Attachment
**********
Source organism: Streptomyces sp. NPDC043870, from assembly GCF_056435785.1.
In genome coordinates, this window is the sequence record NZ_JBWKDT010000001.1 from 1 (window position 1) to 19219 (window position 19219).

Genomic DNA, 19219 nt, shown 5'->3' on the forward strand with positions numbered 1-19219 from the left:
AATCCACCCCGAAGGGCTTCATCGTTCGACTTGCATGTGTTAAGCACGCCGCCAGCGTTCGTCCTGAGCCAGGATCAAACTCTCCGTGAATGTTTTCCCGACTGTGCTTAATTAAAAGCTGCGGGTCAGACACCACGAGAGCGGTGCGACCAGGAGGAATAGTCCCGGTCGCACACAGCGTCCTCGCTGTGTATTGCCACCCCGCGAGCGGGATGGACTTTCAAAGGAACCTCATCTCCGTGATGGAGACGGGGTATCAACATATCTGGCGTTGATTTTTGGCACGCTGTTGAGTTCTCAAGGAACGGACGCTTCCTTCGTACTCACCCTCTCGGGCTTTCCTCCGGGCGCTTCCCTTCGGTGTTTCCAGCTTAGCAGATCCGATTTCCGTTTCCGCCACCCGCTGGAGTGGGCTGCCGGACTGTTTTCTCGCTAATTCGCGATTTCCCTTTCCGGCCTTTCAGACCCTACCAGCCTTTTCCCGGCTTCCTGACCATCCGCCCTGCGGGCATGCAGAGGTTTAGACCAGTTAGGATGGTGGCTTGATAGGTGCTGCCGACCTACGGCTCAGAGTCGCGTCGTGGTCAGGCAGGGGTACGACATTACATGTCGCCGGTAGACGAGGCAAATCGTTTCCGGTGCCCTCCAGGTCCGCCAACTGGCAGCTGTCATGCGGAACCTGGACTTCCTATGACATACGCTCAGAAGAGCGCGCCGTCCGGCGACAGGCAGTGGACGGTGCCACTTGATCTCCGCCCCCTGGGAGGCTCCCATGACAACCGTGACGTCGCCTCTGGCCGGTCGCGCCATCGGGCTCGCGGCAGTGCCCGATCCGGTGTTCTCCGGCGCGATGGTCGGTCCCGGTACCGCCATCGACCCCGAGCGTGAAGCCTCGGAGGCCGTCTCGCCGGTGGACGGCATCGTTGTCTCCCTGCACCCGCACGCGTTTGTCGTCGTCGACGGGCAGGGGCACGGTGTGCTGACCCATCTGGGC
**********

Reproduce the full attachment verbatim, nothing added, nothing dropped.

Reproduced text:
Source organism: Streptomyces sp. NPDC043870, from assembly GCF_056435785.1.
In genome coordinates, this window is the sequence record NZ_JBWKDT010000001.1 from 1 (window position 1) to 19219 (window position 19219).

Genomic DNA, 19219 nt, shown 5'->3' on the forward strand with positions numbered 1-19219 from the left:
AATCCACCCCGAAGGGCTTCATCGTTCGACTTGCATGTGTTAAGCACGCCGCCAGCGTTCGTCCTGAGCCAGGATCAAACTCTCCGTGAATGTTTTCCCGACTGTGCTTAATTAAAAGCTGCGGGTCAGACACCACGAGAGCGGTGCGACCAGGAGGAATAGTCCCGGTCGCACACAGCGTCCTCGCTGTGTATTGCCACCCCGCGAGCGGGATGGACTTTCAAAGGAACCTCATCTCCGTGATGGAGACGGGGTATCAACATATCTGGCGTTGATTTTTGGCACGCTGTTGAGTTCTCAAGGAACGGACGCTTCCTTCGTACTCACCCTCTCGGGCTTTCCTCCGGGCGCTTCCCTTCGGTGTTTCCAGCTTAGCAGATCCGATTTCCGTTTCCGCCACCCGCTGGAGTGGGCTGCCGGACTGTTTTCTCGCTAATTCGCGATTTCCCTTTCCGGCCTTTCAGACCCTACCAGCCTTTTCCCGGCTTCCTGACCATCCGCCCTGCGGGCATGCAGAGGTTTAGACCAGTTAGGATGGTGGCTTGATAGGTGCTGCCGACCTACGGCTCAGAGTCGCGTCGTGGTCAGGCAGGGGTACGACATTACATGTCGCCGGTAGACGAGGCAAATCGTTTCCGGTGCCCTCCAGGTCCGCCAACTGGCAGCTGTCATGCGGAACCTGGACTTCCTATGACATACGCTCAGAAGAGCGCGCCGTCCGGCGACAGGCAGTGGACGGTGCCACTTGATCTCCGCCCCCTGGGAGGCTCCCATGACAACCGTGACGTCGCCTCTGGCCGGTCGCGCCATCGGGCTCGCGGCAGTGCCCGATCCGGTGTTCTCCGGCGCGATGGTCGGTCCCGGTACCGCCATCGACCCCGAGCGTGAAGCCTCGGAGGCCGTCTCGCCGGTGGACGGCATCGTTGTCTCCCTGCACCCGCACGCGTTTGTCGTCGTCGACGGGCAGGGGCACGGTGTGCTGACCCATCTGGGC